Hester Sue told them of her first Christmas after the Civil War ended. Her Papa and Mama sitting around the fireplace of the first home they had ever owned. It was a tough Christmas, she said, as they had little money to put food on the table, but their freedom and the many dreams they held for the future were presents enough.

Nellie spoke of her first Christmas as Percival's wife and how they celebrated Hanukah together and Christmas with her family. Nellie had begun to learn the Jewish prayers and spoke of how fascinating it was to learn about a faith so different from her own.

As she spoke, Laura noticed the change that had come over her face ever since she had gotten married. As a child, Nellie wore a scowl or evil grin most of the time. How can this be the same person?

A chuckle unconsciously escaped Laura's lips and Nellie looked up from her work.

"What's so funny?"

Laura looked upon her former archenemy. Her eyes widened. "This. Us!" Laura's hands traveled to her hips. "Did you ever imagine that one day we could be in the same room without fighting?"

Nellie shrugged. "Well, I didn't think we would fight forever, but I didn't expect to like you as much as I do."

Sudden discomfort forced Nellie to lower her eyes, but Laura loved her candor. At least that part of Nellie hadn't changed. The strangeness of the situation left Laura a bit nervous, as if she expected immediate darkness to come and the old Nellie to slither out of it. But it also felt good to be together, forging a new relationship where a friendship once seemed impossible.

Hester Sue glanced from Laura to Nellie. Even Mary stopped her work to listen to the unfolding conversation.

A genuine smile parted Laura's lips. "I'm glad we decided to spend the day together."

"Me too." Nellie focused on putting the last few slices of ham on the plate. "Laura, whatever happened to your pony?"

Laura stopped rolling out the dough for the pie crust she was making. The lump that formed in her throat seemed impossible to swallow. She hadn't thought of Bunny in years.

Mary placed a plate of warm donuts down on the table and squeezed Laura's arm. Appreciative of the support, Laura squeezed back with her free hand. Clearing her throat, she looked at Nellie with moist eyes.

"Grandpa Ingalls and I were racing Bunny in the field. She got tangled in a barbed wire fence. Pa couldn't save her."

Nellie's face dropped into a sympathetic frown. "I'm sorry. She was a beautiful animal. Not that I ever appreciated her when I had her."

Hester Sue wagged a finger at Nellie. "Wait a second. I thought Bunny was Laura's horse."

"She was." Laura sprinkled the rolling pin with more flour. "I traded her to Mr. Oleson so that I could buy a cook stove for Ma for Christmas."

Nellie shook her head. "Father knew how much I wanted that horse. Laura really had him over a barrel."

Mary sat down at the table. "It sure messed up Pa's Christmas plans though."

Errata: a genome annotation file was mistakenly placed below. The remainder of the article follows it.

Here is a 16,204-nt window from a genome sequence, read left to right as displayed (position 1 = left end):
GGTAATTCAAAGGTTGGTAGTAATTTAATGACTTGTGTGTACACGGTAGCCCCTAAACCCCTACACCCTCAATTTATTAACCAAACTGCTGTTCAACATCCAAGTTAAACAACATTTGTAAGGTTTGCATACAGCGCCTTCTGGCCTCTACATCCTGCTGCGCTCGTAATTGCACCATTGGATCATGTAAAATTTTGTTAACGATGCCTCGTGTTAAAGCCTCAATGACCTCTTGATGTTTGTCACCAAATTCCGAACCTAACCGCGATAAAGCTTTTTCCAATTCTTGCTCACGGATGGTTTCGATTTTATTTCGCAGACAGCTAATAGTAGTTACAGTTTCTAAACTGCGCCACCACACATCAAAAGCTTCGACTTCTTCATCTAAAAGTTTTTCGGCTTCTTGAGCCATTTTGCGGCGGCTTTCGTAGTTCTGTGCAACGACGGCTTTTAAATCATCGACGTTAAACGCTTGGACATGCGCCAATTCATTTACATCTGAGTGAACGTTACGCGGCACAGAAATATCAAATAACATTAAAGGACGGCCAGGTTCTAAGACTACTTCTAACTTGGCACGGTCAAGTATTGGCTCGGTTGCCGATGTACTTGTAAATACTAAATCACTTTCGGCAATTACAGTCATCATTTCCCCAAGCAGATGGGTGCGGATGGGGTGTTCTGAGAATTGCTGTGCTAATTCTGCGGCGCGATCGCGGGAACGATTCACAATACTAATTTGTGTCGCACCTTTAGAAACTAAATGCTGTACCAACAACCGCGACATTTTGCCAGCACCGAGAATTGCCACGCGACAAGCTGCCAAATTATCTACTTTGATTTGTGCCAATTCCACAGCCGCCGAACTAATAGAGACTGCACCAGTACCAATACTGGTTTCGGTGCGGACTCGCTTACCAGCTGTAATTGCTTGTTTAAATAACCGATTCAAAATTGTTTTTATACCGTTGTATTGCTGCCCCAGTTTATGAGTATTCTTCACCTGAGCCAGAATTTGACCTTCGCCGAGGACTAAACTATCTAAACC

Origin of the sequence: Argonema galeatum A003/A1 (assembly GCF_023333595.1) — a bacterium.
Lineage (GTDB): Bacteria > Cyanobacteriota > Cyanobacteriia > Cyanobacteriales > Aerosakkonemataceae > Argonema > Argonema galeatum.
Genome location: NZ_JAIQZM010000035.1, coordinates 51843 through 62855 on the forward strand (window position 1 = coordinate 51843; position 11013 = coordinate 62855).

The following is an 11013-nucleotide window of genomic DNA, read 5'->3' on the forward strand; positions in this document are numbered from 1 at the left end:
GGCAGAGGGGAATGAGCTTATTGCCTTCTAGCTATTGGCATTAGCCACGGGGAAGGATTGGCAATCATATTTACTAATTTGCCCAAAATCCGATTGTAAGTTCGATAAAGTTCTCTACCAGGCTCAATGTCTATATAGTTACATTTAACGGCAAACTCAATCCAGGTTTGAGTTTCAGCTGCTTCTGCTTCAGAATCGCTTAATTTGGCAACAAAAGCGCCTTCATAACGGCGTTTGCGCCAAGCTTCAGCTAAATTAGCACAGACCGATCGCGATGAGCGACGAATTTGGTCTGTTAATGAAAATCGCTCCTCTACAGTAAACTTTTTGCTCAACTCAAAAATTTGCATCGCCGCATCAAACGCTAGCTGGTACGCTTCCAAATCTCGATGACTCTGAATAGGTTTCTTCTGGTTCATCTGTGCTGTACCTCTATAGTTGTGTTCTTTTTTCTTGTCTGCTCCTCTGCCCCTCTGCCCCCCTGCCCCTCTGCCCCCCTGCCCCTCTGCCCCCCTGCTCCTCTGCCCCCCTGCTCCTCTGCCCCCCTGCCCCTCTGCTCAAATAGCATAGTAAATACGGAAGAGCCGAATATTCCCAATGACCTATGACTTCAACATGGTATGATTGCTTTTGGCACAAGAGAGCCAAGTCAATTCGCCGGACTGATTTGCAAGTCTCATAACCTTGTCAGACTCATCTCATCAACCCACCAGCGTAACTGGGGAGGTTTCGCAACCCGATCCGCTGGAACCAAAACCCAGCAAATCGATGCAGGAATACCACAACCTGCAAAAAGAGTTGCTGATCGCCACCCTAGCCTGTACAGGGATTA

"You're right," said Laura. "Pa was repairing and painting a set of wheels for Mr. Oleson so that he could buy Ma the cook stove." Laura placed the rolled out dough inside the greased pan and spooned in the apple filling. "Pa couldn't believe it when Mr. Oleson wouldn't sell him the stove...but he never told our secret."

"That was the year Pa made you a saddle for Bunny." Laura could tell by Mary's intense expression that she was remebering back to that Christmas on Plum Creek. "I will never forget the look on your face when Nellie and Mr. Oleson showed up at the door to take Bunny."

Nellie dabbed at the tears forming at the corners of her eyes. "Stop. You're making me feel even more guilty for what I did."

"Whatdya do?" Hester Sue's fists were planted firmly on her hips.

"I…uh..." Nellie slammed a spoon down on the table. "Well, if you really must know, I fell off Bunny and I pretended to be paralyzed."

"Good Lord, child. Why would you do such a thing?"

"To make Laura feel bad." Nellie's blond ringlets bounced as she shook her head. "And she did too. I made her wait on me hand and foot."

Laura's eyebrows lifted. "Yeah, until I figured out she wasn't paralyzed."

Nellie's eyes flew open. "Well, you got your revenge when you tossed me down the hill into the mill pond."

Hester Sue roared with laughter. "Now, that's somethin' I woulda loved to have seen."

Nellie plopped down into a chair and wiped her hands on a towel. "I guess I was rotten back then, wasn't I?"

"Yes, you were." Laura flung a pinch of flour across the table.

The flour landed on the bridge of Nellie's nose. Coughing and gasping for breath, Nellie threw the towel she had wiped her hands on and hit Laura in the face. Staring at each other with stunned faces, the kitchen grew deadly silent. But Laura couldn't hide the smile creeping across her face as she and Nellie burst into girlish giggles.